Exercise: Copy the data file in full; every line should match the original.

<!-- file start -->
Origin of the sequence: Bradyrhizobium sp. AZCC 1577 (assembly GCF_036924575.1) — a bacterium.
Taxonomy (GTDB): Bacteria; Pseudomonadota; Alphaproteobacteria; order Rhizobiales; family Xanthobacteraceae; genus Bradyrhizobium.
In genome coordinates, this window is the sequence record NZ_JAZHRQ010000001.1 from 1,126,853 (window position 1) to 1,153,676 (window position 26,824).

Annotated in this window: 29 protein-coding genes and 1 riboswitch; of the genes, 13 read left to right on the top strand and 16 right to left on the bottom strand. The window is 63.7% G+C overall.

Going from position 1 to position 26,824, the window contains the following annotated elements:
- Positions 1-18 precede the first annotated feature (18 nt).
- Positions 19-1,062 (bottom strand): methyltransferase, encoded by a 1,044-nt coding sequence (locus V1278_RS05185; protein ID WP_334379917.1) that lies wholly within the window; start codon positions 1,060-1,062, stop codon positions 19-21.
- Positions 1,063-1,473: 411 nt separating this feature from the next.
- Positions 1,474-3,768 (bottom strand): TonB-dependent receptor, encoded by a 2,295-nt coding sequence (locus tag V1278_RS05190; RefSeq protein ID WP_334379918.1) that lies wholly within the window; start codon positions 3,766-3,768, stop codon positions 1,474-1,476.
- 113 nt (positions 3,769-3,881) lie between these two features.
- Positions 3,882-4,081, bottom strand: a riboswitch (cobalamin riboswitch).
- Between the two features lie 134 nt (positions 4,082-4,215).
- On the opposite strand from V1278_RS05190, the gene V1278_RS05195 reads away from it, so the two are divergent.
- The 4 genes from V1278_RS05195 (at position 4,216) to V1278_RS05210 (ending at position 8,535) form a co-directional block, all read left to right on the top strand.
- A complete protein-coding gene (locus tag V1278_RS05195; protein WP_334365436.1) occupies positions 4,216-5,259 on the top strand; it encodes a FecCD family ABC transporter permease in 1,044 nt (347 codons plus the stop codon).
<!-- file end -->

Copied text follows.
Origin of the sequence: Bradyrhizobium sp. AZCC 1577 (assembly GCF_036924575.1) — a bacterium.
Taxonomy (GTDB): Bacteria; Pseudomonadota; Alphaproteobacteria; order Rhizobiales; family Xanthobacteraceae; genus Bradyrhizobium.
In genome coordinates, this window is the sequence record NZ_JAZHRQ010000001.1 from 1,126,853 (window position 1) to 1,153,676 (window position 26,824).

Annotated in this window: 29 protein-coding genes and 1 riboswitch; of the genes, 13 read left to right on the top strand and 16 right to left on the bottom strand. The window is 63.7% G+C overall.

Going from position 1 to position 26,824, the window contains the following annotated elements:
- Positions 1-18 precede the first annotated feature (18 nt).
- Positions 19-1,062 (bottom strand): methyltransferase, encoded by a 1,044-nt coding sequence (locus V1278_RS05185; protein ID WP_334379917.1) that lies wholly within the window; start codon positions 1,060-1,062, stop codon positions 19-21.
- Positions 1,063-1,473: 411 nt separating this feature from the next.
- Positions 1,474-3,768 (bottom strand): TonB-dependent receptor, encoded by a 2,295-nt coding sequence (locus tag V1278_RS05190; RefSeq protein ID WP_334379918.1) that lies wholly within the window; start codon positions 3,766-3,768, stop codon positions 1,474-1,476.
- 113 nt (positions 3,769-3,881) lie between these two features.
- Positions 3,882-4,081, bottom strand: a riboswitch (cobalamin riboswitch).
- Between the two features lie 134 nt (positions 4,082-4,215).
- On the opposite strand from V1278_RS05190, the gene V1278_RS05195 reads away from it, so the two are divergent.
- The 4 genes from V1278_RS05195 (at position 4,216) to V1278_RS05210 (ending at position 8,535) form a co-directional block, all read left to right on the top strand.
- A complete protein-coding gene (locus tag V1278_RS05195; protein WP_334365436.1) occupies positions 4,216-5,259 on the top strand; it encodes a FecCD family ABC transporter permease in 1,044 nt (347 codons plus the stop codon).